The district court agreed and suppressed the evidence. The government appealed. On appeal, the sole issue before the Sixth Circuit Court of Appeals was whether driving in tandem with a vehicle suspected of drug trafficking established reasonable suspicion to conduct a traffic stop.
The court found that the government established evidence that Soto, a known drug dealer, operated the first car and that large-scale drug traffickers routinely use multiple cars to transport drugs. These facts, along with Belakhdhar’s driving behavior while following Soto’s vehicle, allowed the DEA agents to reasonably conclude that Belakhdhar’s vehicle was working in concert with Soto’s vehicle. The court held that tandem driving with a vehicle suspected of being involved with drug activity, can by itself, support reasonable suspicion to conduct a stop. As a result, the court vacated the district court’s decision.
For the court’s opinion: https://cases.justia.com/federal/appellate-courts/ca6/18-1884/18-1884- 2019-05-28.pdf?ts=1559073630
United States v. Richmond, 2019 U.S. App. LEXIS 14171 (7th Cir. WI May 13, 2019)
Two Milwaukee police officers were on patrol in an area known for drug trafficking, armed robberies, and gun violence. Just before midnight, as the officers drove their marked police car though an intersection, both officers saw Richmond walking toward them on a sidewalk. Richmond had his left hand at his side and his right hand in the “kangaroo” pocket on the front of his shirt. The officers saw a large bulge in this pocket. Based on their experience and training as police officers almost 20 years for one officer and 6 years for the other officer, front pocket bulges like the one they observed were caused by concealed firearms.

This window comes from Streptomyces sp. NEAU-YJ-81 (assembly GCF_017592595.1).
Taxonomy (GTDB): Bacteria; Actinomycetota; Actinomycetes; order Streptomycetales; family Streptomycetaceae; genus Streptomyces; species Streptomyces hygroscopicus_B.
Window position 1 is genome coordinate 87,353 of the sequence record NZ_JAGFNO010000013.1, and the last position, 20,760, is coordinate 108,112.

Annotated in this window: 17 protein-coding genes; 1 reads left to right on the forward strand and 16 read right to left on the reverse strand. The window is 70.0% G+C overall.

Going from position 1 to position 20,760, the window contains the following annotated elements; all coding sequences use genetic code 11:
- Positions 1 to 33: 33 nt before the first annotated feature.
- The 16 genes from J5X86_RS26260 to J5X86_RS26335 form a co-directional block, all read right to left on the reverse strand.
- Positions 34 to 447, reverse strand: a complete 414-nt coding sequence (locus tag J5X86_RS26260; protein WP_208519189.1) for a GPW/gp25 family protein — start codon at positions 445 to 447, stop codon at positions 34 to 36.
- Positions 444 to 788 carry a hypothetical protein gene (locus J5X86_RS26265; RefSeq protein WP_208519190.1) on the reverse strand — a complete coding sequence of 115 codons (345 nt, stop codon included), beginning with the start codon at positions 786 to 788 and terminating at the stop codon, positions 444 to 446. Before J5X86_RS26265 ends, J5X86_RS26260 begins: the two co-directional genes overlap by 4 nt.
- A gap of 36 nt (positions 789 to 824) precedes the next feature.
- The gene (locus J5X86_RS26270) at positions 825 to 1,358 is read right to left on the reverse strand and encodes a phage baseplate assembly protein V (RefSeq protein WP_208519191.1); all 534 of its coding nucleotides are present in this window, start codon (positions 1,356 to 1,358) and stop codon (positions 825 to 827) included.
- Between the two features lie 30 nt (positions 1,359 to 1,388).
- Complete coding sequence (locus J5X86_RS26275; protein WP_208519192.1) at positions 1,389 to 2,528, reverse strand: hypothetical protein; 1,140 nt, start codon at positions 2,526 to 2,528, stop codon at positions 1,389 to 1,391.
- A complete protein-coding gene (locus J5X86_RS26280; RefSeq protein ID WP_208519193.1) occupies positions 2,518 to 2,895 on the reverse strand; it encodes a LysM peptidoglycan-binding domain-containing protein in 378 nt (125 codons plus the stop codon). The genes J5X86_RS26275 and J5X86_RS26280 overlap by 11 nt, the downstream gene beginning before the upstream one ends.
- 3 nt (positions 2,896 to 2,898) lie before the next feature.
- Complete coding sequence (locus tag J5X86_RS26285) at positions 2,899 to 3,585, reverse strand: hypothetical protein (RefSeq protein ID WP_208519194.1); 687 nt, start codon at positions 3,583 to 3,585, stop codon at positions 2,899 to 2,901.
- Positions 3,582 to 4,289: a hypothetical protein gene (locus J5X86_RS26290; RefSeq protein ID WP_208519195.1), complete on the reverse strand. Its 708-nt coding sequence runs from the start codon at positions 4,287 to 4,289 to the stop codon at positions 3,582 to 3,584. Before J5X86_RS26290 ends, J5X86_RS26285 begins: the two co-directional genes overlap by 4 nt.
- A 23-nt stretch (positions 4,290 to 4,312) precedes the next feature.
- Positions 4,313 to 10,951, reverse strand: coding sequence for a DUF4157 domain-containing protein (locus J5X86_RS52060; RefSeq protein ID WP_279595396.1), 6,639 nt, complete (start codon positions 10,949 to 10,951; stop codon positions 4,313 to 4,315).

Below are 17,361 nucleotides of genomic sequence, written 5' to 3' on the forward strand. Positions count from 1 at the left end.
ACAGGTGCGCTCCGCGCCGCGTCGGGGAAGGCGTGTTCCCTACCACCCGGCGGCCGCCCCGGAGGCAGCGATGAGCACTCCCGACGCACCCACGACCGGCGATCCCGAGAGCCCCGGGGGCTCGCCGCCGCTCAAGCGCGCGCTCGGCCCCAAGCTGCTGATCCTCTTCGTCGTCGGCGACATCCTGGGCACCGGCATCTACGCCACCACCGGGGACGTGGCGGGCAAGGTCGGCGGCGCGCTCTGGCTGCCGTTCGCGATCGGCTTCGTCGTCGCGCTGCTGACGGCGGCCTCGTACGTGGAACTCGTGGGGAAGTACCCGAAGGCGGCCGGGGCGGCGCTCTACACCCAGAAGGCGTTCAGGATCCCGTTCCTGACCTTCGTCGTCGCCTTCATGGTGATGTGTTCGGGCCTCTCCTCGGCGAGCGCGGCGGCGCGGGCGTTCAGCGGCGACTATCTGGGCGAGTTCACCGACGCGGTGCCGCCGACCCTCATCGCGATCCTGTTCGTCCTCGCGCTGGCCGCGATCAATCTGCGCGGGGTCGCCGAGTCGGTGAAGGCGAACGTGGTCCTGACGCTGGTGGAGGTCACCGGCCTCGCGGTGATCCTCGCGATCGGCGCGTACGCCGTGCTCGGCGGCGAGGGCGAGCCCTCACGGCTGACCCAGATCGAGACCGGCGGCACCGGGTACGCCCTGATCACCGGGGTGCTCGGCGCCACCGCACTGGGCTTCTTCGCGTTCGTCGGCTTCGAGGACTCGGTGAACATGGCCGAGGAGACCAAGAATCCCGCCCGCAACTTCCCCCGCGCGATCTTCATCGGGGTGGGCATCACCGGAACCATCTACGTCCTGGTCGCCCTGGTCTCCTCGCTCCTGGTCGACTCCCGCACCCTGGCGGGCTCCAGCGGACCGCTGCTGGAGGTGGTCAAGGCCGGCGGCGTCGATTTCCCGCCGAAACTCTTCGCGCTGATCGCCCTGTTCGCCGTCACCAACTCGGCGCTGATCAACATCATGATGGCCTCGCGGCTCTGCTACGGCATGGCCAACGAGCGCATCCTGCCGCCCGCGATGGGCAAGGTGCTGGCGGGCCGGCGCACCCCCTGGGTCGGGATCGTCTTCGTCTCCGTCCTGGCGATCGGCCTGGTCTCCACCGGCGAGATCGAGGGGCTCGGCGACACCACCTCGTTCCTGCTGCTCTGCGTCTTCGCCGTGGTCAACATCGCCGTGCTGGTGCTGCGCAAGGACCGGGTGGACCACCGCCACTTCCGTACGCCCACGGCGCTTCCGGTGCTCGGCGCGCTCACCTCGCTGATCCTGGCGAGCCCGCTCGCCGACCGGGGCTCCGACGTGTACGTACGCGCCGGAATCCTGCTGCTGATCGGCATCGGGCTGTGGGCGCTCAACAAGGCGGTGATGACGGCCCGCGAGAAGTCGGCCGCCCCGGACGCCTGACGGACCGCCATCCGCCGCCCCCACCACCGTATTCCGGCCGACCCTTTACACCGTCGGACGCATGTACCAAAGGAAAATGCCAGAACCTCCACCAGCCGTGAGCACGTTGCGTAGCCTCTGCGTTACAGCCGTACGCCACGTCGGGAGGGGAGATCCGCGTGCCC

Richmond made eye contact with the officers as they approached. After the officers passed Richmond, he changed direction, quickened his pace, crossed the lawn of a residential duplex, and moved toward the stairs up to its front porch. Unknown to the officers, Richmond was walking toward the front door of the duplex where he lived. Based on their observations, the officers turned around and parked in front of the duplex to talk to Richmond.
As the officers exited their car, Richmond walked up the stairs toward the front door. From approximately 20 to 25 feet away, the officers saw Richmond open the outside screen door with his left hand, bend down, and with his right hand place a dark, medium-sized object on the doorframe between the screen door and the front door, which was closed. The front porch light illuminated Richmond’s action, but the officers could not identify the object that Richmond placed on the threshold. In addition, the bottom third of the screen door was opaque, so the officers could not see the object. After Richmond placed the object on the doorframe, he closed the screen door and turned around as the officers waked up to the porch.
While one officer questioned Richmond, the other officer partially opened the screen door. Richmond stood within the door’s swing radius, so the officer could open it only partially before hitting Richmond’s back. At this point, the officer saw a black semi-automatic .40 caliber handgun resting where the officers saw Richmond place the dark, medium-sized object from his pocket. After Richmond told the officers that he was a convicted felon, they arrested him and seized the handgun. The entire encounter from when the officers first saw Richmond walking on sidewalk to Richmond confirming that he was a convicted felon lasted no more than 30 seconds.
The government charged Richmond with unlawful possession of a firearm by a felon. Richmond filed a motion to suppress the handgun, arguing that the officer’s act of opening the screen door constituted an unreasonable warrantless search of the curtilage of his home. The district court denied Richmond’s motion and he appealed.